Together, we created an action plan for Kristie to follow when she became fearful. She would identify her concern and label it as real or false. If it was false, she’d let it go. Then, she’d go do something that would fuel her, such as meditating or walking, so she could release the fear through activity. This process allowed her to turn down three different job offers that just weren’t right for her. And when the right opportunity eventually emerged, she was so grateful she’d waited for it.

3. Prioritize Building Confidence

Failure is a part of every aspect of your life, but it’s especially present during a career transition when you’re constantly facing uncharted territory. That’s normal, and the best way to prepare for it is to build your confidence.

To start, become more aware of  your low-confidence moments. What triggers them? What patterns do you see? At the root of your Purpose is often a core emotional challenge, which is a significant emotional struggle you experienced as a child that now plays a major role in who you are as an adult. Identifying this will provide you with more information about those low-confidence moments.

For instance, my client Joe’s core emotional challenge was that he didn’t feel like anyone understood him. He was creative and a music lover, and his family was neither. Joe realized that  he felt the least confident when he was presenting ideas to people who weren’t creative. Their inability to recognize his creative brilliance made him feel inferior.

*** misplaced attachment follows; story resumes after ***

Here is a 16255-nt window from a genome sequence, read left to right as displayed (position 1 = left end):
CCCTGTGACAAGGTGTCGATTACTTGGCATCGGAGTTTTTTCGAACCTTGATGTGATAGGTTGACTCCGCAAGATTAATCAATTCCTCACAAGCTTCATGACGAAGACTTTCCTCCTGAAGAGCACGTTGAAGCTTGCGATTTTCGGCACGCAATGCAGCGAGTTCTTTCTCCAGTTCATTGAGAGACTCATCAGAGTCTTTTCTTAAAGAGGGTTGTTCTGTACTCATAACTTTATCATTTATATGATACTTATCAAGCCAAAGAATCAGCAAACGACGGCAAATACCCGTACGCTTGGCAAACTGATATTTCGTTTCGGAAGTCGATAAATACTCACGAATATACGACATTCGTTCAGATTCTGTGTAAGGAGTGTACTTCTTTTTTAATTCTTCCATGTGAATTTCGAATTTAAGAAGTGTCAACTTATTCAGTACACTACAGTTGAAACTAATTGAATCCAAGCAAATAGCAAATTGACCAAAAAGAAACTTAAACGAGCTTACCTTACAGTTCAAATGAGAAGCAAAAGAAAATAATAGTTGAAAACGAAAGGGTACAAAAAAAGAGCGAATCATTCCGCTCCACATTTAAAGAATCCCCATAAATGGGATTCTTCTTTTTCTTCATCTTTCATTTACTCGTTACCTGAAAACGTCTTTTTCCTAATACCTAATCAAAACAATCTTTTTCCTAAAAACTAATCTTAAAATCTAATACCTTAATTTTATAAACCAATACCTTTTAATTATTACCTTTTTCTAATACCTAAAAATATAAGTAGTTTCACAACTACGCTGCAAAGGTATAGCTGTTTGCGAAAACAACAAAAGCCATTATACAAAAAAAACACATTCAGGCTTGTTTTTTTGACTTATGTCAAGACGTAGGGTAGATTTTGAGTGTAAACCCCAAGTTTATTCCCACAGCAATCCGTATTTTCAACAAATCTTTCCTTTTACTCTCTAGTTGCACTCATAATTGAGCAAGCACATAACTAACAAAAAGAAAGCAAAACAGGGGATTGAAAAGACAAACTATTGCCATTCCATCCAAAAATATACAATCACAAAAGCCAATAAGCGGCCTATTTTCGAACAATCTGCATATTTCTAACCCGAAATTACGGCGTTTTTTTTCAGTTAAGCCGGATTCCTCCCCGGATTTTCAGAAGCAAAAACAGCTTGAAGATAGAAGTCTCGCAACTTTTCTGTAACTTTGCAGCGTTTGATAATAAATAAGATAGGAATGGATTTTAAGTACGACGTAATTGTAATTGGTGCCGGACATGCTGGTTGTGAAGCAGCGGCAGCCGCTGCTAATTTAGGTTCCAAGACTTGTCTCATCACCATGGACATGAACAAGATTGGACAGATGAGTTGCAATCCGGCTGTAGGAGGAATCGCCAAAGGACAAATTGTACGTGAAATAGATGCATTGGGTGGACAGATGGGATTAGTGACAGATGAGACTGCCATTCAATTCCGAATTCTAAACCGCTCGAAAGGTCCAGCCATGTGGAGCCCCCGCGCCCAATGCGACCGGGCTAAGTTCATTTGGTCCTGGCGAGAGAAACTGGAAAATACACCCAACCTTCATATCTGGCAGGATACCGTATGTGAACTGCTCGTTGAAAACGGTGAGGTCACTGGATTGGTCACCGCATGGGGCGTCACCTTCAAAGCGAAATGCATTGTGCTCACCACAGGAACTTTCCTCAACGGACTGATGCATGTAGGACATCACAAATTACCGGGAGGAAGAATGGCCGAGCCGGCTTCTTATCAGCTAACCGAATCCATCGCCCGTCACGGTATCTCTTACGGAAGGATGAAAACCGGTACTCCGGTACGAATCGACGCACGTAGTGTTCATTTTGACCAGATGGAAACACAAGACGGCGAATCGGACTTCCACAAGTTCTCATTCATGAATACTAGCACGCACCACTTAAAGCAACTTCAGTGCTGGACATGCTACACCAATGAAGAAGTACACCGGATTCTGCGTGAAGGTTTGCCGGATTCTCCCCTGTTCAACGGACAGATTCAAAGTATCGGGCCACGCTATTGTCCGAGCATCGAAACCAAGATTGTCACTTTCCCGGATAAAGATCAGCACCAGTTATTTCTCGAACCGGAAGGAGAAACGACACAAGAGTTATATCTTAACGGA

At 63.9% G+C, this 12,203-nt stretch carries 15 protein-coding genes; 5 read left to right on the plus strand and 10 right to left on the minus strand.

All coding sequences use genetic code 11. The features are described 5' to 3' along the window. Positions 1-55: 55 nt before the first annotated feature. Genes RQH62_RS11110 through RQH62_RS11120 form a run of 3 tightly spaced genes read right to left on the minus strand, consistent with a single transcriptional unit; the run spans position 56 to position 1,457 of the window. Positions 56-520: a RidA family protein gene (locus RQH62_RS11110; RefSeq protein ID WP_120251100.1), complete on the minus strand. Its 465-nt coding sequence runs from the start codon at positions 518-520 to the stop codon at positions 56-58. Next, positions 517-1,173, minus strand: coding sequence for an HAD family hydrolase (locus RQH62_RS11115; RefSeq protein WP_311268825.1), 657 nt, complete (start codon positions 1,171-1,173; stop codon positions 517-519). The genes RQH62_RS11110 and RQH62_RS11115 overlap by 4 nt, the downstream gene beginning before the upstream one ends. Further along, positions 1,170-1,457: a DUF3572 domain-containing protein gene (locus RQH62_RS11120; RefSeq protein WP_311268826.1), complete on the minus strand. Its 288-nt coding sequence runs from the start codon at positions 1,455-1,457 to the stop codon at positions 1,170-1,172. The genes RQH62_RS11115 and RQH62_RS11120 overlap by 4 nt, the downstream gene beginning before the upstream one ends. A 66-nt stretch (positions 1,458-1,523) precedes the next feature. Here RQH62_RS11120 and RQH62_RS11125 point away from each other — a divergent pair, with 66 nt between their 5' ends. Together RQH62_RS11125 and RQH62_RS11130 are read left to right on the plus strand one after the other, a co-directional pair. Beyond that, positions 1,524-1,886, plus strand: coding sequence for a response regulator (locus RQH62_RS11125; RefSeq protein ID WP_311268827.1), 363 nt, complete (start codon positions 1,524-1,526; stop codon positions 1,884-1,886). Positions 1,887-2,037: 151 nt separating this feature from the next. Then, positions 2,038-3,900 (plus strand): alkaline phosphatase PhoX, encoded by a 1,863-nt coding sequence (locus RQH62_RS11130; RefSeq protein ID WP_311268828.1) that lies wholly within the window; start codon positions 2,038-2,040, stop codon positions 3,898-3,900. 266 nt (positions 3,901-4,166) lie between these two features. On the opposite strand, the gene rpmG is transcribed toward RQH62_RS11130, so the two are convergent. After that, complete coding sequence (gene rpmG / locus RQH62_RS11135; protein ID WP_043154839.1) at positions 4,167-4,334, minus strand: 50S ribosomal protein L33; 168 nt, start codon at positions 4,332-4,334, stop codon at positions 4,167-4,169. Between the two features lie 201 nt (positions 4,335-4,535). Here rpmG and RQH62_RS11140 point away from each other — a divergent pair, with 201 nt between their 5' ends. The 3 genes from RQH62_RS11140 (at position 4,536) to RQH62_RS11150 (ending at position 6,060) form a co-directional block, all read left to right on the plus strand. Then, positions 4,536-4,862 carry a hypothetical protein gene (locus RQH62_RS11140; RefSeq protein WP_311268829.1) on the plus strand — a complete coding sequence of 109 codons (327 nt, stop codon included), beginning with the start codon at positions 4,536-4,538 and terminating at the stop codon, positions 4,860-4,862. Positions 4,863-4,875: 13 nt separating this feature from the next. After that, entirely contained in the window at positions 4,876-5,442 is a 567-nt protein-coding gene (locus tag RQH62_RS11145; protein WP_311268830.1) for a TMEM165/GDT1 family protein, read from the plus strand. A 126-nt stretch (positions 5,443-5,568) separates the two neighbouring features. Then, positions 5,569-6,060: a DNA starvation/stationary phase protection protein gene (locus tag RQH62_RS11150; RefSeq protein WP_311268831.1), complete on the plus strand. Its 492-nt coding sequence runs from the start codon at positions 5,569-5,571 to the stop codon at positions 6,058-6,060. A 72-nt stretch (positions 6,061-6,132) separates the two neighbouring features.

I was able to help him to see that, in reality, it wasn’t that he was “less than” they were. It was that they just didn’t understand him, and this triggered his core emotional challenge.

This revelation was liberating to Joe. Moving forward, he stopped letting these types of moments get him down. Instead, he saw them for what they were—non-creative people not being able to understand him in the way he craved.

When Joe went through a career transition, this information was a godsend. He sought out companies that had a strong creative focus, and he prepared a list of questions that allowed him to assess whether or not they truly understood him. 

4. Have A Financial Cushion

This is an important final point. And before I dive in, I want to be clear that I understand that having a financial cushion is much easier for people who come from a place of privilege. With that said, it’s still also something you should try to do, no matter what your starting point is.

This will likely require you to be intentional about the amount of money you save each month and cut down on unnecessary spending.  This will be absolutely critical if you find yourself suddenly unemployed. Of course, you want to make sure you can still pay your bills, but if you have a good sum saved up, it will allow you to be more judicious as you look for your next job. Instead of having to take the very next thing that comes along so you can make ends meet, you can choose to pursue only the opportunities that will enable you to operate within your Zone of Genius. A financial cushion is one of the greatest gifts you can give yourself during a career transition period.   

Even if you don’t have to look for a new job right now, I’d start implementing these four tips today. You simply never know what will happen. And if you find yourself unexpectedly unemployed, being prepared in these ways will make the search a lot less daunting.

Next Post

Inside Bill Armstrong's plan to build the Arizona Coyotes into a top contender

The first thing one notices about Bill Armstrong is the ring. The one with 282 diamonds and 51 sapphires, for a total weight of 10.6 carats. The one with the St. Louis Blues logo resting on the Stanley Cup, with each round of their 2019 championship journey etched inside the […]